Major-General Sir Andrew Russell(q.v.) said of his decade of service to the New Zealand Army that “… his work during those years of association as organiser, as instructor and as commander have left a permanent impression for good”.
As a man Godley presented a picture of austerity and dedication. Aristocratic in outlook, he remained aloof from all but his intimates, to whom he was known to be generous, sensitive, and loyal. Responsible for so much, it was inevitable that he should make some enemies and, as he was isolated by both rank and temperament, for he never courted popularity, it was certain that he would become the target for considerable criticism. Yet merit was his only yardstick, and having recognised the splendid raw material in the undisciplined New Zealand forces, he firmly, but with wisdom and understanding, prepared them for the test of war, and afterwards made certain that they had the best in administration and leadership. The results speak for themselves. As a divisional commander at Gallipoli, Godley had no opportunity to demonstrate any exceptional skill. As a corps commander in France, Godley by his reputation stood above controversy. He was greatly impressed by the natural capacity of the New Zealander, and in his farewell message to the NZEF recorded his conviction that the country was able, and was destined, to play a part in the world out of all proportion to its size and population. To mark for all time his pride in his association with the country, when created G.C.B. he chose as one supporter for his coat of arms a New Zealand infantry soldier.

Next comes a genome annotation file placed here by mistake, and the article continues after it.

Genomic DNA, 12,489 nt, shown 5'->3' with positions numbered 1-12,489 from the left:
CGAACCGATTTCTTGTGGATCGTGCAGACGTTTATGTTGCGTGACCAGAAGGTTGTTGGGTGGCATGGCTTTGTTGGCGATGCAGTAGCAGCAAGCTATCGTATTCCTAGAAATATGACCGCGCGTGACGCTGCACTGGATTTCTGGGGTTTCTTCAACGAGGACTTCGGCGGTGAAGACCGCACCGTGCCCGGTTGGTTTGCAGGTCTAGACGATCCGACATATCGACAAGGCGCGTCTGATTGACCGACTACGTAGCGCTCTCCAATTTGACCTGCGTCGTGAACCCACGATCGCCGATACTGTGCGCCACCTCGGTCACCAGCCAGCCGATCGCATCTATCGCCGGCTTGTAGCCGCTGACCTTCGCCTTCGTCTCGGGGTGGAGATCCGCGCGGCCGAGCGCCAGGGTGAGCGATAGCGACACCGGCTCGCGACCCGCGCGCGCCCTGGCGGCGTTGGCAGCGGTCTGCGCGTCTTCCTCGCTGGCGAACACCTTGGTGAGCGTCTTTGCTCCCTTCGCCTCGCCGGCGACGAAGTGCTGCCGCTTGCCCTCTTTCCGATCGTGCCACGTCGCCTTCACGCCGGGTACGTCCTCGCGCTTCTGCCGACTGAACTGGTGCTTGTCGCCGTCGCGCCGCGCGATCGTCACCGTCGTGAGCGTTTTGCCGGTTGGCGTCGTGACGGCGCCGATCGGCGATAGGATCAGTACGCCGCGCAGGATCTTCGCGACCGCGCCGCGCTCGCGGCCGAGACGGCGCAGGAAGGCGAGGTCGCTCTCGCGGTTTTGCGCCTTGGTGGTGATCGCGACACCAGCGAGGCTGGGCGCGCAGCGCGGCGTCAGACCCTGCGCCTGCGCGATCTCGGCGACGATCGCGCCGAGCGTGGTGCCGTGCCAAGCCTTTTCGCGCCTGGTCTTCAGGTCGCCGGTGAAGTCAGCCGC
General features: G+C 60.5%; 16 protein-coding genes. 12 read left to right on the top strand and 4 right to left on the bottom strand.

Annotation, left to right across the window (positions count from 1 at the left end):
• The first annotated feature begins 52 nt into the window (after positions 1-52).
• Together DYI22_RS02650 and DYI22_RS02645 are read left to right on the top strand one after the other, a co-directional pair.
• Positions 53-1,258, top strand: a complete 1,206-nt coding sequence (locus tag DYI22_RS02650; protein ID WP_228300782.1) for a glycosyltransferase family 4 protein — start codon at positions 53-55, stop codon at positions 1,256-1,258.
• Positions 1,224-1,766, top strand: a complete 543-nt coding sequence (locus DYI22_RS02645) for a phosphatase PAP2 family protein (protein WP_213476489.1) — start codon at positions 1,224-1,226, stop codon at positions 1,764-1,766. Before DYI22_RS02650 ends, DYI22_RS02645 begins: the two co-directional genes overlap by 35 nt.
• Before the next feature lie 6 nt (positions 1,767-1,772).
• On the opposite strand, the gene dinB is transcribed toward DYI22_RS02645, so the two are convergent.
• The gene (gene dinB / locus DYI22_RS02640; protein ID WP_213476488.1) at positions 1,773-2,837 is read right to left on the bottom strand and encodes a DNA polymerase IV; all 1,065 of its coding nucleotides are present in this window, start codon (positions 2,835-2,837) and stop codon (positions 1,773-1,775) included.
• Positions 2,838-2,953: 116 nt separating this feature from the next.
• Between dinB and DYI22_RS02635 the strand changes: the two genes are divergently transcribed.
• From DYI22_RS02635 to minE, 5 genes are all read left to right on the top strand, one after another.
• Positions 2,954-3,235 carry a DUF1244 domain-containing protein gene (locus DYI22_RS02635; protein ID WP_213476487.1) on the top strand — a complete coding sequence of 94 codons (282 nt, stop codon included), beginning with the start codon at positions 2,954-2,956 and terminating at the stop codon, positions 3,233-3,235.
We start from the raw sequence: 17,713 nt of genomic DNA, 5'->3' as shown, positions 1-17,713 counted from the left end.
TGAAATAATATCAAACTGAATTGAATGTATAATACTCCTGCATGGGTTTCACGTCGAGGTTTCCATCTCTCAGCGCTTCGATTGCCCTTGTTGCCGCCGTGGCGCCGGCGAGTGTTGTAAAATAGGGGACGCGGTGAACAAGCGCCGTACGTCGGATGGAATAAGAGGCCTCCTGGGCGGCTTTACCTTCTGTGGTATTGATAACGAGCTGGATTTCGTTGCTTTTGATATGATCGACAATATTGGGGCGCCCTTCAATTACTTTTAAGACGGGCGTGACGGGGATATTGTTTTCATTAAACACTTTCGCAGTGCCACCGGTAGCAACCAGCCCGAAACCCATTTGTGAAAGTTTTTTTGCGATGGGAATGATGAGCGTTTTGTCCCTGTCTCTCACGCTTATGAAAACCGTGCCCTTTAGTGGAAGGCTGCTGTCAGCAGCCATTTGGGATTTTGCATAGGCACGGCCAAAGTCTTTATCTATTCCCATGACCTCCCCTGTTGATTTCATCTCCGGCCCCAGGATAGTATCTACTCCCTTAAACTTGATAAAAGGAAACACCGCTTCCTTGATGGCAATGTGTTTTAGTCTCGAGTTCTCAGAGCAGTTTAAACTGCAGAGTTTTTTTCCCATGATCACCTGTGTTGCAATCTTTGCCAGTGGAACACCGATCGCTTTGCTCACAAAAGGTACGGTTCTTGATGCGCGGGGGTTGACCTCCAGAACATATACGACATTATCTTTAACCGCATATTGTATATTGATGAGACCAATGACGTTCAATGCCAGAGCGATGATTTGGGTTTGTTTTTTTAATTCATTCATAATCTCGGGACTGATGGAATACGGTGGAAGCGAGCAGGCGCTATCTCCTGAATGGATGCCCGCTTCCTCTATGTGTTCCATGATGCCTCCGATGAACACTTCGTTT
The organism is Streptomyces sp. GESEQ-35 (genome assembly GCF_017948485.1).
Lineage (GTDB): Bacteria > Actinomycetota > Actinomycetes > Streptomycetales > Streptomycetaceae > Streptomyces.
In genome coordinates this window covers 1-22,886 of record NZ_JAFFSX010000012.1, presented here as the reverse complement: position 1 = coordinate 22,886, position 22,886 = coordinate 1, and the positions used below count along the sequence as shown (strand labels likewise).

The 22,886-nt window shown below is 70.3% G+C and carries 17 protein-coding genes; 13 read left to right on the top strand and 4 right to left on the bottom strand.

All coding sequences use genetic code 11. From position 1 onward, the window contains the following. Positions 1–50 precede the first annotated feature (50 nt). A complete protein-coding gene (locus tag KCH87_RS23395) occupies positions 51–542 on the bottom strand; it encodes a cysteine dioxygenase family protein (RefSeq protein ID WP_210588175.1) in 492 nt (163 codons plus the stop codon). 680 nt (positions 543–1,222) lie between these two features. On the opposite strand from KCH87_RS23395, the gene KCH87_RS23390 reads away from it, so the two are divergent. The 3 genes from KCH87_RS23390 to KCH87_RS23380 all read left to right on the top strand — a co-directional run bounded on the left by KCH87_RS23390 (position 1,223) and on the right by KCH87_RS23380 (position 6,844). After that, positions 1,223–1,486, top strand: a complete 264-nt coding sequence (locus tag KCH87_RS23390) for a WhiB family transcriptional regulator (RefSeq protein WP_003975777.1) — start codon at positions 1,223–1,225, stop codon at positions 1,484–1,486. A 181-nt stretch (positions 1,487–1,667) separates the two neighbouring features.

Godley was an MFH, and was keen on all equestrian sport. He played cricket, and became a good yachtsman. In 1898 he married Louisa Marion (d. 1939), eldest daughter of Robert Fowler, Rahinston, County Meath. Lady Godley shared his interests, supported his career, and was herself mentioned in dispatches for her welfare work for New Zealand troops in the Middle East. Godley died at Oxford on 6 March 1957.
Besides many articles of a professional character, he published his autobiography, Life of an Irish Soldier, 1939, and British Military History in South America, 1942.
by Ian McLean Wards, M.A., Research Officer, Historical Publications Branch, Department of Internal Affairs, Wellington.
See also Defence (Army); War, First World.
- The New Zealand Division, 1916–1919, Stewart. H. (2 vols. 1921)
- The Times (London), 22 Feb 1927
- Evening Post, 8 Mar 1957 (Obit).